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‘Taken as a whole, the Sun, Divided Line and Cave present us with a coherent picture of Plato’s ideas’. Discuss.

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'Taken as a whole, the Sun, Divided Line and Cave present us with a coherent picture of Plato's ideas'. Discuss. The purpose of the simile of the Sun is to show the difference between knowledge and opinion. In the world of opinion the sun gives light for us to gain empirical knowledge through sight. Objects (such as tables and mugs) and concepts (such as beauty and love) are part of the world of opinion because they are detected by our senses. The Form of beauty (or love) exists in the realm of the Forms. Plato believed that the Form of good gives philosophers knowledge of the Forms. The Form of Good gives the mind's eye the power of knowledge and illuminates other Forms with truth and reality. In this way the Form of good allows us to see other forms and ultimately it allows us to see the form of good. The sun is also the source of all growth, and thus the Form of good is the source of all the Forms, and the cause of all existence. In the Sun, Plato's idea is that visibility is opinion and the Form of good gives us the reality behind visibility - knowledge of the Forms. The divided line goes into more depth on Plato's previous idea. ...read more.


There are people talking outside holding statues. Their voices and the images of the statues are projected into the cave, and the prisoners believe these are real. The people trapped in the cave are all looking at shadows of statues (images themselves) projected against the wall, and therefore are doubly ignorant. Plato allows a prisoner to be released, and he walks towards the fire where he is dazzled. It hurts him, and he is told that the people on the road are real and that the shadows are nonsense. He returns to the cave: choosing illusion. Plato is showing a would-be philosopher failing his journey of knowledge, due to a flawed character. Later on, the prisoner is taken into the sunlight and held until his eyes grow accustomed to the sunlight. Once accustomed he can see shadows and reflections within time. Plato here brings in the idea from the simile of the Sun, creating a coherent idea between the two similes, that the Form of good (the Sun) allows the philosopher to see other things until finally he can see the forms, and finally the Form of good itself (the Sun). Through duty the prisoner returns to the cave and is blinded by the darkness. This is an idea Plato has that the eyes can be blinded by the light and by the dark, as the mind can be confused by greater and lesser minds. ...read more.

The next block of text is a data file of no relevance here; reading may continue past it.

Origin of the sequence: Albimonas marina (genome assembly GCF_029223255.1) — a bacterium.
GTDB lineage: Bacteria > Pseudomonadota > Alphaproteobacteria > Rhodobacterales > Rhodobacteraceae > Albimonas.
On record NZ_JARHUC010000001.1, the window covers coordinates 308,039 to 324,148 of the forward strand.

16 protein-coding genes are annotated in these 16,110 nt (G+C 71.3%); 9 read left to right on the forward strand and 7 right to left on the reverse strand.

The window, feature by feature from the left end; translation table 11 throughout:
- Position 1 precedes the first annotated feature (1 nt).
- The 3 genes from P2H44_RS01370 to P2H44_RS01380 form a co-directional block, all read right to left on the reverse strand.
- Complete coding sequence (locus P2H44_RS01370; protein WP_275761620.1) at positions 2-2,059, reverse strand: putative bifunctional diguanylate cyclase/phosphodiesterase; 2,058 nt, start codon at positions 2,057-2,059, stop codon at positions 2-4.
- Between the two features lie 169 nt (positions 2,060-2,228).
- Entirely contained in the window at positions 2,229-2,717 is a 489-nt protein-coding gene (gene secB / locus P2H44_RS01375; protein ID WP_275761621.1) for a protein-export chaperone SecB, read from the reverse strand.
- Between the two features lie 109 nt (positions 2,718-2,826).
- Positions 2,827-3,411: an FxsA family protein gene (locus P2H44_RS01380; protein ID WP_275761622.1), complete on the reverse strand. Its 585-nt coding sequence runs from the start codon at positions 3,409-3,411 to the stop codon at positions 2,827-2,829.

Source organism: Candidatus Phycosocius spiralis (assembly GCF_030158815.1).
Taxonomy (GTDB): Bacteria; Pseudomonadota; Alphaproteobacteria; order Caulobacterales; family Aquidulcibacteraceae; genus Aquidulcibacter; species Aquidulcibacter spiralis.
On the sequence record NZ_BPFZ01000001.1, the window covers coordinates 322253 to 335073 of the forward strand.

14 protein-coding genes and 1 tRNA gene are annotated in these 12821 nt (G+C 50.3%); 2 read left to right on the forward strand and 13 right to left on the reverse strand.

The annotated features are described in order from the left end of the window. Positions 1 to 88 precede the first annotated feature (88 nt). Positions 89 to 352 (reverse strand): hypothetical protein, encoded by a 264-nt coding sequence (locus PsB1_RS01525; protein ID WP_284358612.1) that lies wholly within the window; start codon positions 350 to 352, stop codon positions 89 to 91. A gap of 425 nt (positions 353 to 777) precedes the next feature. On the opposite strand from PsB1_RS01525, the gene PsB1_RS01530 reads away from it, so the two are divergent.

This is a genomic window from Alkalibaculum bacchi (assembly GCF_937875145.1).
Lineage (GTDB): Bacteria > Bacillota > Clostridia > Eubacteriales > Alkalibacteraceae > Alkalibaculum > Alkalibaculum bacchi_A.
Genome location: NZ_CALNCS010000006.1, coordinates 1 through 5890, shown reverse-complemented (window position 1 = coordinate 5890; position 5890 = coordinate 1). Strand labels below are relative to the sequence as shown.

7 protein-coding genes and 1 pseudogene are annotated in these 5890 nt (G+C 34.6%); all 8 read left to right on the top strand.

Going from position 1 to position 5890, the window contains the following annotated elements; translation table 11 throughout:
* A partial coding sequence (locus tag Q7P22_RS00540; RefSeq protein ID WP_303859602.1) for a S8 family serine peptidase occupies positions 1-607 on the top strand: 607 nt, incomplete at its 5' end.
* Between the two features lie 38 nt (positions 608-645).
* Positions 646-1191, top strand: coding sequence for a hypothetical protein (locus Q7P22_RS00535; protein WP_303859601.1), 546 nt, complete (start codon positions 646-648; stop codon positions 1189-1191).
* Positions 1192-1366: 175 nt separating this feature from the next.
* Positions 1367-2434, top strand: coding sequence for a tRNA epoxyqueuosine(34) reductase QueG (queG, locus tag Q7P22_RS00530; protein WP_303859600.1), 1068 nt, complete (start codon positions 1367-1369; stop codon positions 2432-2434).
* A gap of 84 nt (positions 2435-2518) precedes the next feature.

He also contradicts what he said earlier in the section on the Philosopher Ruler, that people in general only experience opinion / belief. This is only a problem if we use a strict interpretation, and in that case it would not be a simile at all, as similes should be open to wide interpretation. Another problem occurring in the Cave is that the shadows are used to describe illusion once, and mathematical reasoning another time. If we take the Divided Line, shadows should show illusion, and mathematical reasoning should be based upon physical things and a certain amount of belief. Plato has misused his metaphor of shadows in one of these similes and created an inconsistency. Although Plato has given us a clear picture of what his idea of knowledge and opinion is, and how the Form of Good fits into it, he has left many questions unanswered and a lot of gaps which need filling. His similes have been written and laid out in such a way that they can be interpreted in many varying, some contradictory fashions. This leads to the question of "did Plato actually know himself where he was going with his arguments, or did he make them up as he went along?" I personally think he thought them out well, but had to manipulate some things to fit in with his line of reasoning. This is perhaps a reason why these three similes are partly incoherent. ?? ?? ?? ?? ...read more.

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